Emily Rohrbach, Modernity's Mist: British Romanticism and the Poetics of Anticipation. New York: Fordham University Press, 2015. Pp. 185. $85. ISBN 9780823267965.

Focusing on 'changing and competing forms of historiography' (10) in the Romantic period, Modernity's Mist proposes not only that 'Romantic literary concepts of time constitute a historical engagement' (15), but also that several Romantic writers represent the temporality of their historical moment as persistently elusive. This sensitivity to, in some cases, indeterminacy (Keats) and, in other cases, overdetermination (Byron) of the present stands in stark contrast to Enlightenment historiography, where history conforms to predictable stages (33). While acknowledging 'uneven development' across the globe, such thinking, for Rohrbach's Romantics, is stifling: an obsessive attempt to relate to history in the grammar of the ' future anterior' or to figure history as 'what will have been' (2). Odd as living one's present as if it were a memory sounds, as Peter Brooks notes, narrative itself takes an analogous tack: 'Perhaps we would do best to think of the anticipation of retrospection as our chief tool in making sense of narrative, the master trope of its strange logic' (qtd. in Rohrbach, 111). Such formulations of time seem necessary for the generation of coherence, which may be precisely why they fall short of an accurate representation of the Romantic experience of time. Focusing on 'Keats, Austen, and Byron [precisely] for their nonprophetic qualities' (160), Rohrbach identifies a style of historiography that 'courts a sense of its own incompletion and imaginatively offers multiple, simultaneously available points of contact with the spirit of the age' (55). This is writing that attempts to embody the pervasive experience of history's constant shifting. Reading Keats's shorter lyrics, Austen's Persuasion, and Byron's Don Juan, Rohrbach illustrates how these texts engage history not as an object known but as 'mist' - obscuring, foggy, and also 'missed', evasive (5) - that registers indirectly in 'conspicuously arrested narration' (116), 'exceptional disjunction' (117), palpable 'dizziness' and 'disorientation' (25), and, in Byron's case, 'the lateral movement of digression' (151).

Rohrbach's first chapter reads Helen Maria Williams's 'less progressive than revisionary' representation of the Revolutionary decade beside William Hazlitt's 'full-fledged lateral sense of time' and sets both against a background of Scottish Enlightenment historiography represented by Robert Henry, William Robertson, and Hugh Blair (29). Inventive as the latter thinkers were in their efforts to marry comprehensiveness with narrative clarity, Rohrbach argues that they shared Hume's confidence - and therefore error - that isolating the 'underlying "springs" and "causes"' of history by 'plumbing the depths of "human nature" [was] a necessary and realizable goal' (42). Invoking William Godwin's brief but potent essay 'Of History and Romance', Rohrbach isolates a strain of Romantic historiographical thinking sceptical of Enlightenment assumptions concerning history's directionality (43-48).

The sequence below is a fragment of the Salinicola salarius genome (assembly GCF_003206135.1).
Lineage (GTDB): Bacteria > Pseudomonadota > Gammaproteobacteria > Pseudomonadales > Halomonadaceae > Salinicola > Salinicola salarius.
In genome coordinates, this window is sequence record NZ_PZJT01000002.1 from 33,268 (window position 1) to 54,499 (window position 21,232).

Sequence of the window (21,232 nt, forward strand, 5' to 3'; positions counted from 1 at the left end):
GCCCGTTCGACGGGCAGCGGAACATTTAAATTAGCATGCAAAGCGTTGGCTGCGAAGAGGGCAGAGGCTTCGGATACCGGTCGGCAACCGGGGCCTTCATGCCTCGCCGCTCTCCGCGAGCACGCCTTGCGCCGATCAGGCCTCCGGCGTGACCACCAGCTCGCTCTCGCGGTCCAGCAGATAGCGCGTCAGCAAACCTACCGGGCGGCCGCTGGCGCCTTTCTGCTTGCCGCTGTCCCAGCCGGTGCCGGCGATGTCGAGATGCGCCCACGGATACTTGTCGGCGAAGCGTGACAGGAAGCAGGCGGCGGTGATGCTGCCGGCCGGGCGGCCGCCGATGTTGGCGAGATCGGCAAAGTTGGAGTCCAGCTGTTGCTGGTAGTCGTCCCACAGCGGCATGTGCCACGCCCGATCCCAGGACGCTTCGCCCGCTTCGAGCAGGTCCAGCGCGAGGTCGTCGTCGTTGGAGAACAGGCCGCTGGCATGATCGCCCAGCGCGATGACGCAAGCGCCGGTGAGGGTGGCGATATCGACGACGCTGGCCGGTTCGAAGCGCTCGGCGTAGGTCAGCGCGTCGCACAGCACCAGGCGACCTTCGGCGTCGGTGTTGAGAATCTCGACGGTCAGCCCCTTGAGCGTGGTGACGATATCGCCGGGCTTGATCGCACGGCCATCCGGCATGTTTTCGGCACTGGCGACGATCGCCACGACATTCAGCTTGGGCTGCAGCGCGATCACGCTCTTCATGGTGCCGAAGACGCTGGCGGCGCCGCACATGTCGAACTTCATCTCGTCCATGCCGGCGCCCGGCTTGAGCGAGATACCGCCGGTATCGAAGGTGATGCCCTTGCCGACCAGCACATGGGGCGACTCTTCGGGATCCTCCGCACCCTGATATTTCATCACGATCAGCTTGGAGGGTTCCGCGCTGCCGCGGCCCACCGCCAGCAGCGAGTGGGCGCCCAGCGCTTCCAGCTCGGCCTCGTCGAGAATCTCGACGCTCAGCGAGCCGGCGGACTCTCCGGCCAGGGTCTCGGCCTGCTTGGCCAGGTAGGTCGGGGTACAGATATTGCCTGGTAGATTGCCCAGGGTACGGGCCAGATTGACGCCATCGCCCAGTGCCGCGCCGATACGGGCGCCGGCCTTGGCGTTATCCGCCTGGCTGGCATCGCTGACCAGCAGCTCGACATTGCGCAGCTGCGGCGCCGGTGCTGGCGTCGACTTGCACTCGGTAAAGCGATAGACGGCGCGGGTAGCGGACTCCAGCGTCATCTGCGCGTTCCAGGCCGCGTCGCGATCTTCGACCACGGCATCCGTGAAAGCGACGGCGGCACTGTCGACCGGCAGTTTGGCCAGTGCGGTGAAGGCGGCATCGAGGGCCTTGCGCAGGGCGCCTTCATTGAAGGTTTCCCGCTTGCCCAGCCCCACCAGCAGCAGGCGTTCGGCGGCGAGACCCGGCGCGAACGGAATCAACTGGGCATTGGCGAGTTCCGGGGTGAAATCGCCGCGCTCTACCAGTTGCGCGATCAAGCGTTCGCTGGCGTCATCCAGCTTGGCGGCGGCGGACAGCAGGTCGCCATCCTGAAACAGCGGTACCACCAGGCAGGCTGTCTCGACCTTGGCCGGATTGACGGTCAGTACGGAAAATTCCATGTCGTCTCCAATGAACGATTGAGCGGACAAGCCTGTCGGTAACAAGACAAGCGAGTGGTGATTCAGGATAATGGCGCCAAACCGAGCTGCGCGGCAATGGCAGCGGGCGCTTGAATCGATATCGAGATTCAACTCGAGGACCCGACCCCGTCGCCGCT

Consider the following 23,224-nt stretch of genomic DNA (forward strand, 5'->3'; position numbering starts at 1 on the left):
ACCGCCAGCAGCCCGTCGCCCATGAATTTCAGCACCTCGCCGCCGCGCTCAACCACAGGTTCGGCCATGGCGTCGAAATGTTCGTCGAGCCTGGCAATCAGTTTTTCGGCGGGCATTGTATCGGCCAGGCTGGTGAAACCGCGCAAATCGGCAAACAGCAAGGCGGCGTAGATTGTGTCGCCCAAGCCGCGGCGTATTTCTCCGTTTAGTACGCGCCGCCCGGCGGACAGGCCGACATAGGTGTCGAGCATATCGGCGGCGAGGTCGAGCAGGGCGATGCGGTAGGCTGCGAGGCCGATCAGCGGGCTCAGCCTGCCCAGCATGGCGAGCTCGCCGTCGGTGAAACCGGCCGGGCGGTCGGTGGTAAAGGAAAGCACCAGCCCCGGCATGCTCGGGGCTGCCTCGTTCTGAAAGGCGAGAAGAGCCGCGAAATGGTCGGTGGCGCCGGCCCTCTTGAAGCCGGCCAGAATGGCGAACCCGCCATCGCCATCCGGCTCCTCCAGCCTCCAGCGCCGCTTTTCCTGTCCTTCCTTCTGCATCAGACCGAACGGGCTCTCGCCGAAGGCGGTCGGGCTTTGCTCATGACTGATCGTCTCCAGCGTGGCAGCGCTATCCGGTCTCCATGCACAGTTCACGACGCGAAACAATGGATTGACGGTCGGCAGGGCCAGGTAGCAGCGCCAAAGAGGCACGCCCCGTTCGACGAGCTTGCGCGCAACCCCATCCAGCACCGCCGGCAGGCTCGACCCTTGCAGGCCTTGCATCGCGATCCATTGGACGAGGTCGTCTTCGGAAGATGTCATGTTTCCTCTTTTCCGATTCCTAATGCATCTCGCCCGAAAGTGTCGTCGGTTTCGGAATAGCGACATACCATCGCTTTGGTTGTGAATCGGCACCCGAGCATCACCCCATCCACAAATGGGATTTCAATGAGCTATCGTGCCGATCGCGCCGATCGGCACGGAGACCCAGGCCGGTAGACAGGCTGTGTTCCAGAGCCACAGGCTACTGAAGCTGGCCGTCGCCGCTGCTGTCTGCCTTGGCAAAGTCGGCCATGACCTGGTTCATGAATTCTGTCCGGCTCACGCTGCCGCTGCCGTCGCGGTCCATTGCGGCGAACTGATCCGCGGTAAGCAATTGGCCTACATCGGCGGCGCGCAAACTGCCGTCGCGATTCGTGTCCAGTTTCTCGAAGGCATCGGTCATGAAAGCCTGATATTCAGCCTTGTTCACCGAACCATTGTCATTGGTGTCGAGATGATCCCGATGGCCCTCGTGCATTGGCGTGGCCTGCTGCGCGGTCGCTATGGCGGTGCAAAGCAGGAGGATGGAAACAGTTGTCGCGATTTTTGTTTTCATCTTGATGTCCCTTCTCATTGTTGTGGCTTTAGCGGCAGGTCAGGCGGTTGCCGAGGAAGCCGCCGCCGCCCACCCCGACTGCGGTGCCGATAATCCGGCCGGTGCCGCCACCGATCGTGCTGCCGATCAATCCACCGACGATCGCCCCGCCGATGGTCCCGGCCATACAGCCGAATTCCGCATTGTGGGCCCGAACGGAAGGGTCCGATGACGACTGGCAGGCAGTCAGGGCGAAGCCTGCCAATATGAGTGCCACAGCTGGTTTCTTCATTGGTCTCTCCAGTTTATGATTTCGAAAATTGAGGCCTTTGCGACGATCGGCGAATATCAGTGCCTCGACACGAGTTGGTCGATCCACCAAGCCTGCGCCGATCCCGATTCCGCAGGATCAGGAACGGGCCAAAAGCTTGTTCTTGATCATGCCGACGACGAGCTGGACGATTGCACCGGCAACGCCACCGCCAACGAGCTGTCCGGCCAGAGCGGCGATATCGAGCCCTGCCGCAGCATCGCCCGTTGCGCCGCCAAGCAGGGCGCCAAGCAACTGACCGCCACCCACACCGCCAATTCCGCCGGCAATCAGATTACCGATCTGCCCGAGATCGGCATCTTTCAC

Chapters 2 and 3 focus largely on Keats. Resisting critics who would subordinate Keats's imagination to political history, Rohrbach argues that Keats cultivates an orientation to history akin to negative capability: Keats is not uninterested in history so much as attentive to moments (consider the turn in 'On first looking into Chapman's Homer') when his speaker is suddenly exposed to something beyond historical precedent. Keats's great contribution to Romantic historiography is thus the 'capacity for historical surprise' (78), or in the words of Jürgen Habermas, the ability to recharge "the future as a source of disruption" in spite of its near complete depotentiation by the narrative of progress (qtd. in Rohrbach, 66). In chapter 4, Rohrbach focuses on moments in Persuasion where characters anticipate retrospection. Such instances, we discover, do not stabilise so much as fracture the present. In contrast to the historiography of Scott's Waverly, Persuasion reminds us of the hypothetical quality of the future and the multiplicity of trajectories cohabiting within the present, a point driven home by Austen's decision to end the text just before Napoleon's escape from Elba: 'Austen situates the entire novel within a (pre-Waterloo, 1814 to 1815) time of peace that she knows will turn out, in retrospect, to have been a false sense of peace' (121). Finally, 'through its temporality of presentness' (146), Don Juan embraces a digressive narrative form, one wherein 'the poem's logic of what happens next comes […] from the nonsemantic materiality of language in a tight rhyme scheme' (139). As his participation in world-historical events indicates, Juan is an historical figure. However, his movement through history is idiosyncratic, wayward, errant - a movement made possible, strangely, by the fact that his experiences do not mark him and so cannot become either lenses for anticipation or objects of retrospection.

Three quibbles: first, the treatment of Lacan seems somewhat perfunctory; second, the chapters on Keats and Byron would benefit from an engagement with Angela Esterhammer's Romanticism and Improvisation, 1750-1850; finally, Modernity's Mist hews quite closely to Chandler's England in 1819, not only in subject matter but in many of the texts singled out for analysis - but it is hard to complain about this.

Chris Bundock, University of Regina

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